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Just to hear the sparrow chirp

Nileena M.S.
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An initiative to spread awareness on the dwindling number of sparrows and ways to save the tiny birds.

SWEET HOME: A sparrow nests in a bird house kept in a house in Coimbatore. Photo: K. Ananthan
SWEET HOME: A sparrow nests in a bird house kept in a house in Coimbatore. Photo: K. Ananthan

A group of students in Coimbatore realised that there was something missing when they woke up every morning. They never got to hear the enthusiastic chirping of house sparrows. Soon, they joined the mission to protect the hapless birds whose population is found to be dwindling across continents.

“We attended an awareness class by researchers from Salim Ali Centre for Ornithology and Natural History (SACON), and that is when we understood the plight of sparrows in neighbourhood. They told us about the need to protect sparrows and what we could do about it,” says Fiona Desimon (Std. VIII) and her friends from CMS Matriculation Higher Secondary School, Ganapathy.

Fiona said that a video that they were shown inspired her to join the project.

A painting competition on the theme “Sparrows” was conducted for the students as part of the awareness programme. The project is undertaken by 150 students who are members of the Eco Club. They are supported by researchers from SACON and Young Indians, a wing of Indian Chamber of Commerce and Industry.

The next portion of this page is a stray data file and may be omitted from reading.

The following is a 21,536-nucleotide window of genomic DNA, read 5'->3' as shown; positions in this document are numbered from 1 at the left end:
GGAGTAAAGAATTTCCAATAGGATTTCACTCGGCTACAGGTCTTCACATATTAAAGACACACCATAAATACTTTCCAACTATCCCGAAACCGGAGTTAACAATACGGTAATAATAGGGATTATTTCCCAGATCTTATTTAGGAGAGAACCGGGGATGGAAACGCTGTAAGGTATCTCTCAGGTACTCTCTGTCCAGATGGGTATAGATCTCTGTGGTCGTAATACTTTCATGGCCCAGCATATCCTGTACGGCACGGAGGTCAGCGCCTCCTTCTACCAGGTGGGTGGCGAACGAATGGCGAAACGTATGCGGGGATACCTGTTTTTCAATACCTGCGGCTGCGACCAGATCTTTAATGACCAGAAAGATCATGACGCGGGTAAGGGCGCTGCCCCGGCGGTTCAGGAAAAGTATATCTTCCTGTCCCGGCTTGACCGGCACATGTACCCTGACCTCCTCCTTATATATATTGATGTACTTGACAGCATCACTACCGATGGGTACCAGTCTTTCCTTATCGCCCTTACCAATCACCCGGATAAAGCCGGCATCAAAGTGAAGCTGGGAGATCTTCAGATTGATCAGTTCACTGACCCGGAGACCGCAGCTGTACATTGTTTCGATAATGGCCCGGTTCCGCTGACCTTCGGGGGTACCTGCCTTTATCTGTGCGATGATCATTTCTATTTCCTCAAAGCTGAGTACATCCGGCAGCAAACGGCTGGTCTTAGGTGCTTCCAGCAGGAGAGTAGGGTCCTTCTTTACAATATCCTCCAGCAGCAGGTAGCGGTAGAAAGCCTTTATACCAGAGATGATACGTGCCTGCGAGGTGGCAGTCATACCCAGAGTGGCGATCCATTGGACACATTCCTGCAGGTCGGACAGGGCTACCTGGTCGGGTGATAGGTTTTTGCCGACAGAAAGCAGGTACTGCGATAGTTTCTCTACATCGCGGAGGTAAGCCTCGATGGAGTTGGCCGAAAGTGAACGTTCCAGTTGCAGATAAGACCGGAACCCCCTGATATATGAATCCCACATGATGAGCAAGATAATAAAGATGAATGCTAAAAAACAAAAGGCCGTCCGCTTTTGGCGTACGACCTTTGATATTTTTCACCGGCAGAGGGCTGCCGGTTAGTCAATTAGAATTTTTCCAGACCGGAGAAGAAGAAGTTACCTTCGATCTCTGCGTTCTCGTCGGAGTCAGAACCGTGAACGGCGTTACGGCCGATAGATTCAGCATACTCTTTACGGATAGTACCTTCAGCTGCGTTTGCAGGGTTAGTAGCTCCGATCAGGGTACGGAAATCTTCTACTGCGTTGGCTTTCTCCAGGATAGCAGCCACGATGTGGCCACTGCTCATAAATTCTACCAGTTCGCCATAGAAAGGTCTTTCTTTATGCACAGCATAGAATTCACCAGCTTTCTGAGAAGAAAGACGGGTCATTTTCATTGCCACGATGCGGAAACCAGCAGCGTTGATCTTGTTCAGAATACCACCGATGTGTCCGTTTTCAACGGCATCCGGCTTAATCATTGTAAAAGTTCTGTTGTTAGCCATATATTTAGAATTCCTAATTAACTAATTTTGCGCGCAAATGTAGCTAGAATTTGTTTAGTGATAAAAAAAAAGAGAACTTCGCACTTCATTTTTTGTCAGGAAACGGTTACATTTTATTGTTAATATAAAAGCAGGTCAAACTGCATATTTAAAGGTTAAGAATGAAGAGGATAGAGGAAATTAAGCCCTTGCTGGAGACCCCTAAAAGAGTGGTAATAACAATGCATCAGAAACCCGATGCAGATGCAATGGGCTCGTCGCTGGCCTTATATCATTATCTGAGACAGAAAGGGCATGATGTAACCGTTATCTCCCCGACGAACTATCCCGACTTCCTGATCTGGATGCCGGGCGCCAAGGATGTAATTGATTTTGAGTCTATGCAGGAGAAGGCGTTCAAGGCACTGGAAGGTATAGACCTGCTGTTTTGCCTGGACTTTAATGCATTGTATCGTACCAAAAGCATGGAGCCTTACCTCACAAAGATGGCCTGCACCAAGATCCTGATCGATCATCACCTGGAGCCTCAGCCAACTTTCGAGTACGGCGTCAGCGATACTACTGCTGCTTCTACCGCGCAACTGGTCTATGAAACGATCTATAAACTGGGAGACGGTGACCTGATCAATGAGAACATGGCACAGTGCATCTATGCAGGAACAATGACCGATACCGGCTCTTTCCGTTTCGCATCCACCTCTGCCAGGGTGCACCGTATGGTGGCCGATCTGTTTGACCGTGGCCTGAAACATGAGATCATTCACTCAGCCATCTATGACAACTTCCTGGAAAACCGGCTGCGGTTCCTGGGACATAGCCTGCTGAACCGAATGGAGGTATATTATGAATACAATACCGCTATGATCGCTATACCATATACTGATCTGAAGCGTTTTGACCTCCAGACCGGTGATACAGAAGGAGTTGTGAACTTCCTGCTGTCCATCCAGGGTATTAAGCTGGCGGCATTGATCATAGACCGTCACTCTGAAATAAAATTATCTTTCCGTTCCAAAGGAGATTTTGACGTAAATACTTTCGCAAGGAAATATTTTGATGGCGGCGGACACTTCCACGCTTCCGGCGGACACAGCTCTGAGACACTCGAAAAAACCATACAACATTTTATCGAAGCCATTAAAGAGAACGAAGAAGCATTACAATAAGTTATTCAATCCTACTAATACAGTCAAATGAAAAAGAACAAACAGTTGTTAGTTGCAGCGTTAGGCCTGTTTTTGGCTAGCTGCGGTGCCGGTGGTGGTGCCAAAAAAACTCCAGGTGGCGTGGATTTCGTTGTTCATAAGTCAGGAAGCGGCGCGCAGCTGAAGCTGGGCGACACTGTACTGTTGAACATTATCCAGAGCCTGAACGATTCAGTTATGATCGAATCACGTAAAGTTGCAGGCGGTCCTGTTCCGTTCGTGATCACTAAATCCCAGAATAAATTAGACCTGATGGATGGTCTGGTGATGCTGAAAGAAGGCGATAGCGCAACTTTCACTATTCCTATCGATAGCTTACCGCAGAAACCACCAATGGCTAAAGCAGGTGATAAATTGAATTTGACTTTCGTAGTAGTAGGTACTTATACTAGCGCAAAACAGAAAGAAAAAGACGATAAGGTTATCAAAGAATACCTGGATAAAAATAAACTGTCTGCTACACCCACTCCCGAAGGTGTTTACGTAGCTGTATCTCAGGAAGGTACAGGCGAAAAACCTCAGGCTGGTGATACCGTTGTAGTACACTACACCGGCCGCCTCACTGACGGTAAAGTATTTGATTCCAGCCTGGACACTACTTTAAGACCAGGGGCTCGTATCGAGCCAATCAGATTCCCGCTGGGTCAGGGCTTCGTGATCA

Technology matters

The study by SACON says that the decline in population of sparrows could be attributed to a number of factors including urbanisation, pollution, loss of habitat and scarcity of grains and insects that constitute their food. It was found that in some areas, the sparrows used electric meter boxes for nesting and this resulted in conflicts with humans. The switch from tiled roofs to concrete roofs in many areas had reduced the nesting space for sparrows.

H. Hajan Sheriff, principal, who takes an active interest in the project, says that the parents are very supportive and many had shown interest to get nests and feeders.

In the first stage, around 25 nest boxes and feeders were given to students. These wooden boxes are distributed by Yi Indians.

“I placed the box and feeder at my house. A sparrow came and nested in it. I change the water every day and refill food every week. I also clean the nest regularly,” says Binesh Raj B., of Std. VII. “We also tell our friends and neighbours whatever we learnt about the sparrow population in the city. While some listen to us keenly, many show little interest in this,” he adds.

Nest boxes

Some of the students were disappointed that no sparrows turned up at their nest boxes. According to Suresh Kumar, Biology teachers and secretary of Eco Club, once they find out that no sparrows had come to a box, they moved it to somewhere else where more sparrows were spotted.

Students took field trips to Ganapathy Maanagar and Cheran Maanagar, as part of the club activities. The trips were conducted on Sundays. “Recently, we took 35 students to Cheran Maanagar. We helped them to observe and identify the areas where more sparrows were spotted,” Kumar said. “The project is in the beginning stage and there is more to be done,” he adds.


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